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Significant structural barrier removed -- Recognising reliability of wind

A major policy change that will help put wind power on an even footing with other generating resources is being implemented by an electricity transmission organisation that serves much of the populous east coast of the United States. PJM Interconnection is recognising that wind power can replace other generation on its network by allowing wind generators to claim and sell capacity credits within its six-state operating area. As a result, wind plant operators have a new revenue source that today amounts to nearly $0.01/kWh.

Wind advocates hope the new policy will be adopted nationwide where capacity markets exist. In the region served by PJM (once known as the Pennsylvania, New Jersey and Maryland reliability area) a retail utility buying energy from a generator must now also buy capacity credits representing power that can be called on during the system's peak demand periods. Until now, a utility could buy wind power, but had to go elsewhere for the capacity credits to cover wind's intermittency.

The change, which goes into effect this month, is a boon to wind generation on the east coast, says Jim Caldwell, policy director for the American Wind Energy Association (AWEA). "For the load-serving entity (such as a utility), that means it's easier for them to sign up more wind generation and not have to worry about also going out and buying additional capacity," says Caldwell. "And, the system will have more capacity resources and lower capacity prices."

Fair and practical

There is not a lot of money involved, but the policy is important because it acknowledges that wind really is reliable, can compete and has value, he adds. PJM agrees with that assessment. "Encouraging renewable resources through appropriate rules benefits the grid because having more and diverse sources of generation improves reliability and makes the market even more robust," says Steven R Herling of PJM. "We're applying a fair and practical method to allow wind turbines to provide generating capacity to the wholesale market."

The capacity is based on a three year rolling average of a wind project's actual performance during PJM's peak hours. Until that three year average can be established, PJM defines a "class average," which is 20% of a wind turbine's nameplate rating. No generating plant on the PJM system is given a capacity rating equal to its nameplate rating because all plants are subject to both planned and emergency outages.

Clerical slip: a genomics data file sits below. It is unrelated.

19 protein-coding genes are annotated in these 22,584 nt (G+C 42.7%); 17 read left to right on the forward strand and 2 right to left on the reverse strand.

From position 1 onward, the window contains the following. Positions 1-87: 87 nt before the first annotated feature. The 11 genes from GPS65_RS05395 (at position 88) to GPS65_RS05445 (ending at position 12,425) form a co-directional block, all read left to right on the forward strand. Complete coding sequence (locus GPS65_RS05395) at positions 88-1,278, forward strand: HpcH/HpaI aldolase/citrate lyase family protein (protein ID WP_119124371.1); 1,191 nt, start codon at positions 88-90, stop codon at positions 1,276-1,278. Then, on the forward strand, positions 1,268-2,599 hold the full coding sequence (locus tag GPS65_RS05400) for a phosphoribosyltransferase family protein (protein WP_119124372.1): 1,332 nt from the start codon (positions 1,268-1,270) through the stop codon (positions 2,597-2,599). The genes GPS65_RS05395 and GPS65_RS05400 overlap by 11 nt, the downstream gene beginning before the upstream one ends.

The New York and New England independent system operators (ISOs) have similar markets that allow wind generators to sell the credits. Under pressure from wind advocates such as AWEA, PJM is the latest regional transmission organisation to allow wind into the capacity market. The PJM grid, with a capacity of 74,000 MW, serves a region of 25 million people in all or parts of Delaware, Maryland, New Jersey, Ohio, Pennsylvania, Virginia, West Virginia and the District of Columbia.

Not all areas of the US have explicit capacity markets. The West Coast does not, although California considers capacity for planning purposes and the rulemaking now in progress for the California renewables portfolio standard will likely require wind generators to calculate capacity when bidding projects. Caldwell hopes the Midwest ISO will be next to adopt the policy.

A capacity market that includes wind resources was initially proposed by the Federal Energy Regulatory Commission (FERC) in its proposed Standard Market Design (SMD) rules. SMD had the potential to force nationwide the equal consideration of wind power in capacity markets, but FERC has been under considerable pressure from Congress and utilities to make many of its proposed new rules voluntary.

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